My classroom, Taurus.

Of course there's playtime!

I can't believe I get paid to do this.

Posted by lrbergen 19:36 Archived in South Korea Comments (1)

What You're All Dying to Know

...and what I don't know about it

Well, everyone has been in a tizzy over the recent nuclear tests by North Korea. Kim fired missiles a few months ago, once again turning the nation's eyes to the Korean peninsula. Then nothing happened. And now, again, N. Korea has fired. And everyone wonders, what will happen now?

Here is my understanding of the problem (and to be honest, my location in Seoul has not bettered my knowledge of this topic. I have the same access to the English-speaking news that you all do, and access to the Korean-speaking news that I do not understand, which renders it useless). For years, Kim has threatened that he would interpret any sort of UN sanctions as a declaration of war. As most of the American media says, this could be as it has always been empty rhetoric.

The Pyongyang government wants to see these sanctions lifted, as it sees its actions as defensive against the West, which would like to see a regime change, but has not declared so formally.

The North knows that it cannot launch a nuclear war without swift retribution, and indeed claims that it wishes to see a "nuclear-free Korean Peninsula." But fearful of appearing weak or submissive, the North has also said that another launch could happen.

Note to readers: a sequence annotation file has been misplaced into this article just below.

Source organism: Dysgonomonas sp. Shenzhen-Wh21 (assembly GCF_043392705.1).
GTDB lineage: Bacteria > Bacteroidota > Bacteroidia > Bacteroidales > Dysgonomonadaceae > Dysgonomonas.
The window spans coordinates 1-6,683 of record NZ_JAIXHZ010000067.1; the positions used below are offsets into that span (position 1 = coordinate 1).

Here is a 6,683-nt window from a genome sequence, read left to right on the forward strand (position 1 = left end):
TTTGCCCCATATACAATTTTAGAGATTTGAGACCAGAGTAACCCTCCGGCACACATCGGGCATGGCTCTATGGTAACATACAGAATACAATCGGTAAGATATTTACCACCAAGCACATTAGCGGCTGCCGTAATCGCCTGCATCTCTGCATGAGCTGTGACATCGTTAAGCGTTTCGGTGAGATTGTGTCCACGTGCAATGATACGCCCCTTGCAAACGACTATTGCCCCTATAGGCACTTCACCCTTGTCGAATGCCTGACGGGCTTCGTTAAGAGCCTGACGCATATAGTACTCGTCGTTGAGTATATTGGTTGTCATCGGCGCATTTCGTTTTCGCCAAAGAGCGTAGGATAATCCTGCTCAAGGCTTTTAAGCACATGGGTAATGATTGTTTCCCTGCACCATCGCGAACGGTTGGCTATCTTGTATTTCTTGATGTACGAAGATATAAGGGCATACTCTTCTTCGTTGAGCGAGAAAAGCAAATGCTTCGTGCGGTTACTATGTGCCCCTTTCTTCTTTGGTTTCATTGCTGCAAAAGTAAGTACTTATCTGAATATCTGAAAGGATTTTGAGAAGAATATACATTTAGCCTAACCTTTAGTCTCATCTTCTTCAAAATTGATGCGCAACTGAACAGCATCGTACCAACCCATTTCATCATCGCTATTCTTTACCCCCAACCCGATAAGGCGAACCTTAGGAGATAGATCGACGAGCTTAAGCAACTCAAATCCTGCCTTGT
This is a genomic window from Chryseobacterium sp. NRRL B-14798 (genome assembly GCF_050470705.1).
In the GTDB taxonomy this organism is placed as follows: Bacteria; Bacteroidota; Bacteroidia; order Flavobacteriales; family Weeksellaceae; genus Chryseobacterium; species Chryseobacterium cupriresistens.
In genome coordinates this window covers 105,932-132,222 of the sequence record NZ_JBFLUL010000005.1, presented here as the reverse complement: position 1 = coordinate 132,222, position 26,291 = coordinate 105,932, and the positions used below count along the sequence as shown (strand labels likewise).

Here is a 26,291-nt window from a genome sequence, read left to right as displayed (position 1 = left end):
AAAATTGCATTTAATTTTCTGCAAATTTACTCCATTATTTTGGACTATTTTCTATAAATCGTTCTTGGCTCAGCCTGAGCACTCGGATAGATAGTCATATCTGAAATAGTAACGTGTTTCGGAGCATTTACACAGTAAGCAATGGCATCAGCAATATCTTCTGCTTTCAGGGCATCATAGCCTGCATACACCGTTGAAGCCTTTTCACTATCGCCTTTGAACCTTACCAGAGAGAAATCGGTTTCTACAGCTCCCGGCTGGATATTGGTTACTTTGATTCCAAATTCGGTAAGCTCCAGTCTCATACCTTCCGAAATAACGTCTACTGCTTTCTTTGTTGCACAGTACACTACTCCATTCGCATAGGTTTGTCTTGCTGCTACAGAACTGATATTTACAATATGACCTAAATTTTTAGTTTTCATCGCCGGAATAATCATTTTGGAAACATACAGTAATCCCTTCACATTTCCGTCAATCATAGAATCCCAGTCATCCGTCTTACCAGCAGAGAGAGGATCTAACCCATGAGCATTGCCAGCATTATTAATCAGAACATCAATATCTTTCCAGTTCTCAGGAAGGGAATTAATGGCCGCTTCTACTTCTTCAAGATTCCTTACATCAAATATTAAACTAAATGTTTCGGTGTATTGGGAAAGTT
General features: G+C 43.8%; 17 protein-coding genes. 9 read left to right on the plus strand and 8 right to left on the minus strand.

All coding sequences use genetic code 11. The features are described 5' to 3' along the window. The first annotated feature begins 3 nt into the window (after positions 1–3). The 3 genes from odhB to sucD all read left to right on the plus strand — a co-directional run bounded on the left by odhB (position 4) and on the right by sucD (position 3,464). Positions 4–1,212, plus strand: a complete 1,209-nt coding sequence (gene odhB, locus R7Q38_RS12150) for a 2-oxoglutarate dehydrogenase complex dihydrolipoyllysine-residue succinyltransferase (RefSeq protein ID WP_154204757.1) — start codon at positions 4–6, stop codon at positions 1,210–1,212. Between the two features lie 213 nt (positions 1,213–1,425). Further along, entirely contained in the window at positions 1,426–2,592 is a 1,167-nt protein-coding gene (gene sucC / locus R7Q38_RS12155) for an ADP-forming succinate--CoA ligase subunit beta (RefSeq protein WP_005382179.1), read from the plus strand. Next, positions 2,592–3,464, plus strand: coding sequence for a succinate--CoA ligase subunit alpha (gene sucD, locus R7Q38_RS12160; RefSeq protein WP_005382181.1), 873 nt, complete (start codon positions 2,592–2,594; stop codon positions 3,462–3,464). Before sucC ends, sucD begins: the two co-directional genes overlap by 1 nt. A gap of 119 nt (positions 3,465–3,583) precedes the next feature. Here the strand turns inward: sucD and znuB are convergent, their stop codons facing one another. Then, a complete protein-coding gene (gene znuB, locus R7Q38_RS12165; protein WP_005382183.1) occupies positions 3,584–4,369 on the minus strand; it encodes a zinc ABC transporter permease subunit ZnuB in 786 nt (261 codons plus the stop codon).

So, in short, when asked what I think about this, I have been saying that I don't. While it alarms the recesses of my mind, it is not an out-and-out worry, and I hardly think of it day to day, particularly as time goes on. I worry more about getting paid on time, or how exactly I'm going to teach TOEFL speaking and essay to certain classes at my new job. So to my friends and family NOT living in Korea: that's all I have to say about that.

Posted by lrbergen 07:35 Archived in South Korea Comments (0)

Last round of Vietnam photos

Nha Trang, Saigon

Ok, I think this is it on my pictures. I finally got the last cards put onto a CD so here are some more pictures!

Taken from the "bus" on the way from Quy Nhon to Jungle Beach. Note that the quotes indicate that this was the "bus" that was really a van meant for 12, but packed with about 21. Good times.

View from the main house at the Jungle Beach resort. Rain. So much rain.

My hut, separated from the beach only by a line of trees. No electricity whatsoever.

The view from my hut, Jungle Beach.

These were little shelters the guys set up to protect you from the sun. The beach was very secluded, populated every once in a while by dogs. Or cows.

Look! It's me at the Cham Towers in Nha Trang! Exciting!